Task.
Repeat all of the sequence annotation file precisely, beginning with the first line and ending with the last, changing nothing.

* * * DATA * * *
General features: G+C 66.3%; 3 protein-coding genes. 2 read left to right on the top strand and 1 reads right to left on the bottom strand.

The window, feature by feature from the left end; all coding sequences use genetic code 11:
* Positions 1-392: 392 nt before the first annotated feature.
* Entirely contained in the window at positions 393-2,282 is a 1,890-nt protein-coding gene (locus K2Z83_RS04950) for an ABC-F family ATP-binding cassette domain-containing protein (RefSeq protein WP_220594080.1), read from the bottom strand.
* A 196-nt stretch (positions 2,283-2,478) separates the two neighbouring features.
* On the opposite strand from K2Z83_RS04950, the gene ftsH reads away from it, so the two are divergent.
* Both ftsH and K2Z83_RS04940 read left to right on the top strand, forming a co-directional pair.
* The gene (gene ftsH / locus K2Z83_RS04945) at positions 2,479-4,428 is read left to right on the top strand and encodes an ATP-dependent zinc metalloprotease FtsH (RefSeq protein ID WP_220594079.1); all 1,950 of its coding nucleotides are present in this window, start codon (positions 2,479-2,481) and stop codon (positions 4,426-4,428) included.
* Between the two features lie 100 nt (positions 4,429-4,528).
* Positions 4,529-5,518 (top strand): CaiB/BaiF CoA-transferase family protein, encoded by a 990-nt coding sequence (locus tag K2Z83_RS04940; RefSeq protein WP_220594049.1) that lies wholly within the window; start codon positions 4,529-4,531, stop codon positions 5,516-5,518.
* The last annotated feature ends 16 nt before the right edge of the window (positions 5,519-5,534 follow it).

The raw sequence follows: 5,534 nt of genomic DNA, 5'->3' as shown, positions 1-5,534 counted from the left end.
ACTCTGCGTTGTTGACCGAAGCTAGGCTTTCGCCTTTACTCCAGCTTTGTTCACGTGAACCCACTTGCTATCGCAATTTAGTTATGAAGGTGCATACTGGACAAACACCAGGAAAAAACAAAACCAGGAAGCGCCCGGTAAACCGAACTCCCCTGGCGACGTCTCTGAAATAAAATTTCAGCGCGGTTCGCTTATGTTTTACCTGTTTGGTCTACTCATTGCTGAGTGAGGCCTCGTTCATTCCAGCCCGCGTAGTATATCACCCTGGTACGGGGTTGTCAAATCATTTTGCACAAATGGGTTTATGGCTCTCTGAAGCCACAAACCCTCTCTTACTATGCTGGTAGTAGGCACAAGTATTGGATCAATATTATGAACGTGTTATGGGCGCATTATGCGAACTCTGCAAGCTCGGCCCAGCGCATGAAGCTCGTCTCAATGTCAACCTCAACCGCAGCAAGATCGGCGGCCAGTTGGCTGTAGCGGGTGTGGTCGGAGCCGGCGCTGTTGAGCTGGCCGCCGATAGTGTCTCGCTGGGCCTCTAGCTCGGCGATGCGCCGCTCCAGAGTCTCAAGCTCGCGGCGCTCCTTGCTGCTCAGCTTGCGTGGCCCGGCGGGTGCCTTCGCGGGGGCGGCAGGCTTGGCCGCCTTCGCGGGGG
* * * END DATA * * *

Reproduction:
General features: G+C 66.3%; 3 protein-coding genes. 2 read left to right on the top strand and 1 reads right to left on the bottom strand.

The window, feature by feature from the left end; all coding sequences use genetic code 11:
* Positions 1-392: 392 nt before the first annotated feature.
* Entirely contained in the window at positions 393-2,282 is a 1,890-nt protein-coding gene (locus K2Z83_RS04950) for an ABC-F family ATP-binding cassette domain-containing protein (RefSeq protein WP_220594080.1), read from the bottom strand.
* A 196-nt stretch (positions 2,283-2,478) separates the two neighbouring features.
* On the opposite strand from K2Z83_RS04950, the gene ftsH reads away from it, so the two are divergent.
* Both ftsH and K2Z83_RS04940 read left to right on the top strand, forming a co-directional pair.
* The gene (gene ftsH / locus K2Z83_RS04945) at positions 2,479-4,428 is read left to right on the top strand and encodes an ATP-dependent zinc metalloprotease FtsH (RefSeq protein ID WP_220594079.1); all 1,950 of its coding nucleotides are present in this window, start codon (positions 2,479-2,481) and stop codon (positions 4,426-4,428) included.
* Between the two features lie 100 nt (positions 4,429-4,528).
* Positions 4,529-5,518 (top strand): CaiB/BaiF CoA-transferase family protein, encoded by a 990-nt coding sequence (locus tag K2Z83_RS04940; RefSeq protein WP_220594049.1) that lies wholly within the window; start codon positions 4,529-4,531, stop codon positions 5,516-5,518.
* The last annotated feature ends 16 nt before the right edge of the window (positions 5,519-5,534 follow it).

The raw sequence follows: 5,534 nt of genomic DNA, 5'->3' as shown, positions 1-5,534 counted from the left end.
ACTCTGCGTTGTTGACCGAAGCTAGGCTTTCGCCTTTACTCCAGCTTTGTTCACGTGAACCCACTTGCTATCGCAATTTAGTTATGAAGGTGCATACTGGACAAACACCAGGAAAAAACAAAACCAGGAAGCGCCCGGTAAACCGAACTCCCCTGGCGACGTCTCTGAAATAAAATTTCAGCGCGGTTCGCTTATGTTTTACCTGTTTGGTCTACTCATTGCTGAGTGAGGCCTCGTTCATTCCAGCCCGCGTAGTATATCACCCTGGTACGGGGTTGTCAAATCATTTTGCACAAATGGGTTTATGGCTCTCTGAAGCCACAAACCCTCTCTTACTATGCTGGTAGTAGGCACAAGTATTGGATCAATATTATGAACGTGTTATGGGCGCATTATGCGAACTCTGCAAGCTCGGCCCAGCGCATGAAGCTCGTCTCAATGTCAACCTCAACCGCAGCAAGATCGGCGGCCAGTTGGCTGTAGCGGGTGTGGTCGGAGCCGGCGCTGTTGAGCTGGCCGCCGATAGTGTCTCGCTGGGCCTCTAGCTCGGCGATGCGCCGCTCCAGAGTCTCAAGCTCGCGGCGCTCCTTGCTGCTCAGCTTGCGTGGCCCGGCGGGTGCCTTCGCGGGGGCGGCAGGCTTGGCCGCCTTCGCGGGGG